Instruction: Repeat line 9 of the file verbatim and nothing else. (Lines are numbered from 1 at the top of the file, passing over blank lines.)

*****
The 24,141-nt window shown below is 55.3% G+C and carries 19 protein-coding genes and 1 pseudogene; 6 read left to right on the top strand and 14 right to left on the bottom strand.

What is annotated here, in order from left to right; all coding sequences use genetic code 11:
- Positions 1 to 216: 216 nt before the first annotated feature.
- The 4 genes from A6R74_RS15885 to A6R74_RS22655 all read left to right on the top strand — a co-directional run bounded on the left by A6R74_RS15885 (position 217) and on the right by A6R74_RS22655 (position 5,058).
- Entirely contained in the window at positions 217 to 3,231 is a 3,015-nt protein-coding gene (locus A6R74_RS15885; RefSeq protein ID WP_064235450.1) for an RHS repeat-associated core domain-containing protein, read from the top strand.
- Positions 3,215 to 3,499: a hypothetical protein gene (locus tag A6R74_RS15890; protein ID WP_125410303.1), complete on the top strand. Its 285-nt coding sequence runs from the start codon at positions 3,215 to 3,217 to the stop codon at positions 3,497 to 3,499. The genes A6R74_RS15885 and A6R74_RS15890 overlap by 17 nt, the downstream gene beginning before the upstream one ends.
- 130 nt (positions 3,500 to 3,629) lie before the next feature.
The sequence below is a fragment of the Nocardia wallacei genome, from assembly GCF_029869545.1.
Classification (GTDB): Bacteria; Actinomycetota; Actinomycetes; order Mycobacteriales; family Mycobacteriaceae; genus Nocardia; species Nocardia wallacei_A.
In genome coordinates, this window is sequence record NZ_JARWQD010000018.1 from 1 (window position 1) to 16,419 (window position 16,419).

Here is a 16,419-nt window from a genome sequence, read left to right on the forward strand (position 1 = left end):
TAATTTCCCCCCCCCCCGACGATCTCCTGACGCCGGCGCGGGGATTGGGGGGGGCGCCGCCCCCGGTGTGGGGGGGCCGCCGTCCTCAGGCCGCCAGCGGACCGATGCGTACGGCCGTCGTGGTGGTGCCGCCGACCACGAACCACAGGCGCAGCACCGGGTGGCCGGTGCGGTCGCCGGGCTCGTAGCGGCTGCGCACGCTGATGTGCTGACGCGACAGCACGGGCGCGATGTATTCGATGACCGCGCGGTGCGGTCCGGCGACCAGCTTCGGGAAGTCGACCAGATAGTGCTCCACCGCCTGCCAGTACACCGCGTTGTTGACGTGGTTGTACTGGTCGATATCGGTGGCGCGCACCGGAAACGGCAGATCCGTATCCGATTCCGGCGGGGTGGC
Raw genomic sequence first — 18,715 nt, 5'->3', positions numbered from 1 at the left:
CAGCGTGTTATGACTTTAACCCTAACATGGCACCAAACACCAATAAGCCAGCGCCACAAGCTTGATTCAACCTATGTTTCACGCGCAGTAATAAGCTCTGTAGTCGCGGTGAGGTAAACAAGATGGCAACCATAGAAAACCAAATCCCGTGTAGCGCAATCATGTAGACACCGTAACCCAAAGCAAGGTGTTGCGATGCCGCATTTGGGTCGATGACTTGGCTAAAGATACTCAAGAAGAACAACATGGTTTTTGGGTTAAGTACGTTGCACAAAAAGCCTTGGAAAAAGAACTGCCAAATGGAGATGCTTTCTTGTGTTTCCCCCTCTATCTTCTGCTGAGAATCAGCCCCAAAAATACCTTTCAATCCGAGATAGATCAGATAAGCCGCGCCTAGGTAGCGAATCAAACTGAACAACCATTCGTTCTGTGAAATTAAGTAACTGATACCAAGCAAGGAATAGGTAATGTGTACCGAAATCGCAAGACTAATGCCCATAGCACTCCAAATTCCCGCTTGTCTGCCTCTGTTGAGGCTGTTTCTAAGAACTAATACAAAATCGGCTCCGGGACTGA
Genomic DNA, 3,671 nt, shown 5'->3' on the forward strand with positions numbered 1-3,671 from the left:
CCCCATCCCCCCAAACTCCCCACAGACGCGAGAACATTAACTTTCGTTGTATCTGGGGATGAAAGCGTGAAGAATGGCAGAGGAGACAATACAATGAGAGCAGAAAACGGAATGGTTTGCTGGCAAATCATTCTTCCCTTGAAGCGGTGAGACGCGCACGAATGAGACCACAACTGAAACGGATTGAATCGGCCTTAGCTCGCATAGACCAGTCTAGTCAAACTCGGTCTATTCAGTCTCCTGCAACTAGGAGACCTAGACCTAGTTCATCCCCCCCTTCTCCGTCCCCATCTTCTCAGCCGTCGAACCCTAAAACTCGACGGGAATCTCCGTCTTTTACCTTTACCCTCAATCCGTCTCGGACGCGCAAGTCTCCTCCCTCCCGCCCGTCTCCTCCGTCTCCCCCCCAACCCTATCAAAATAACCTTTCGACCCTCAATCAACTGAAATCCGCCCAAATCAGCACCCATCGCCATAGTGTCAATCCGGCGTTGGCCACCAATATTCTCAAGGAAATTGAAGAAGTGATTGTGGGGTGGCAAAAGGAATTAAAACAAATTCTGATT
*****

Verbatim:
Classification (GTDB): Bacteria; Actinomycetota; Actinomycetes; order Mycobacteriales; family Mycobacteriaceae; genus Nocardia; species Nocardia wallacei_A.